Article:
Rebuilding Place in the Urban Space

"A community’s physical form, rather than its land uses, is its most intrinsic and enduring characteristic." [Katz, EPA] This blog focuses on place and placemaking and all that makes it work--historic preservation, urban design, transportation, asset-based community development, arts & cultural development, commercial district revitalization, tourism & destination development, and quality of life advocacy--along with doses of civic engagement and good governance watchdogging.

Tuesday, November 01, 2005

Making Transit Sexy

Rides in the CityRides in the City section of the Arlington County transit promotion website.

Today's Examiner also reports, in "Rides made easier in the city: Arlington fem's column remarks on D.C. transport" about another transit marketing innovation from our friends in Arlington County.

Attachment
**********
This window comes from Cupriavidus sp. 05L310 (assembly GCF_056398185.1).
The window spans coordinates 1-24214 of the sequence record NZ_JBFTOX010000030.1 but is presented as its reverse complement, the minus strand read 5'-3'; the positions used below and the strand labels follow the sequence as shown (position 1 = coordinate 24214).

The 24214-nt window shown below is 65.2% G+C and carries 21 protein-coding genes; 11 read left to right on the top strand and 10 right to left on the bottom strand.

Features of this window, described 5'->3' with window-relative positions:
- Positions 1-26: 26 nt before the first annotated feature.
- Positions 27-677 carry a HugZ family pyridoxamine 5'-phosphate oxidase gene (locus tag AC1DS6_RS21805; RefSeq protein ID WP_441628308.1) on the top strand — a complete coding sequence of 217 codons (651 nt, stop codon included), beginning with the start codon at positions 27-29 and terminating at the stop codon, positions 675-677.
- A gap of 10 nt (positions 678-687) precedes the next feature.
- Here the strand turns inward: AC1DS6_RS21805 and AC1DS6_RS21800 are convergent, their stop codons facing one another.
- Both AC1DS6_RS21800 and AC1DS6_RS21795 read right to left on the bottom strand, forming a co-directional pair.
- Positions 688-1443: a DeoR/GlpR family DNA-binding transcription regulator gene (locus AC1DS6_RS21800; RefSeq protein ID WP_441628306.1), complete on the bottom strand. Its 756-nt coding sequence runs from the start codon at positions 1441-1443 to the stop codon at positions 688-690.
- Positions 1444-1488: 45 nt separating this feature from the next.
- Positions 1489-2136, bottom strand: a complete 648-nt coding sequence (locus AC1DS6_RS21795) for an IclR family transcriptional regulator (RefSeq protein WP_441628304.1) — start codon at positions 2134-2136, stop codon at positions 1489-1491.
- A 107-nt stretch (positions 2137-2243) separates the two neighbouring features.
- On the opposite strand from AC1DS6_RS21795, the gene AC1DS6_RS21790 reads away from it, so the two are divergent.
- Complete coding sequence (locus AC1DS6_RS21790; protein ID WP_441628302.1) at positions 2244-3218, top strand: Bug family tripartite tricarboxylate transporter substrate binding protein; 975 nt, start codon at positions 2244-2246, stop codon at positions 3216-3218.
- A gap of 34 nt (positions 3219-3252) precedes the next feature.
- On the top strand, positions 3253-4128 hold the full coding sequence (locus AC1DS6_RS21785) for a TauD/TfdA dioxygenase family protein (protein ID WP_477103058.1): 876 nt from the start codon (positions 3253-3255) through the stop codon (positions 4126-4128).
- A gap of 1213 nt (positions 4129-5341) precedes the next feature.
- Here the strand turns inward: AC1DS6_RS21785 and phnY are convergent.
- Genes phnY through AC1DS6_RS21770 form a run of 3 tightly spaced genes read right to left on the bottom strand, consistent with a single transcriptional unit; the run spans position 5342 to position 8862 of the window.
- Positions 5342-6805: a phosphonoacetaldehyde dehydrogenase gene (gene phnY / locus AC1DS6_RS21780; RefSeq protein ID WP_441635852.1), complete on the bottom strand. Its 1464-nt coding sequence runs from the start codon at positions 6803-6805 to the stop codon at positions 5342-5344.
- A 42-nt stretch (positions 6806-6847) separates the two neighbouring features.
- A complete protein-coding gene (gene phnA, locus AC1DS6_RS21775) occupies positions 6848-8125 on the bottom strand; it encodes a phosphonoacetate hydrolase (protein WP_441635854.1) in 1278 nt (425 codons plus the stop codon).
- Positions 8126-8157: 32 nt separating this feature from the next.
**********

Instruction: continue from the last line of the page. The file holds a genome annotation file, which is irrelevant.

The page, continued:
A long time ago, I read the book Strategic Marketing for Not-For-Profit Organizations by the U of Michigan Social Work professor Armand Lauffer. One of the concepts that has stuck with me over the years is that organizations have three publics:

1. The input public that provides the organization with resources;
2. The throughput public that does the work of the organization; and
3. The output public to whom the organization's activities are directed.

Transit marketing, promotion, and publicity has at least two different segments of "output publics" -- (1) the people who are interested and involved in the planning issues around transportation and (2) the people that "consume" transit services.

DC's DDOT website is really about the first segment, while Arlington County's Commuter Page is about promoting transit usage. Frankly, the former group, the citizens and other stakeholders interested and involved in the planning issues around transportation should really be considered part of the "throughput public" anyway...

Both publics need information, but we are not serving the transit consumers very well. Compare Arlington's webpage on car sharing vs. DC's. As one of the movie chains says in the advertising that scrolls on the screen before the movie starts "there is a difference..."

share%20your%20car.jpgOr with Flexcar or Zipcar you can share a car with many others.


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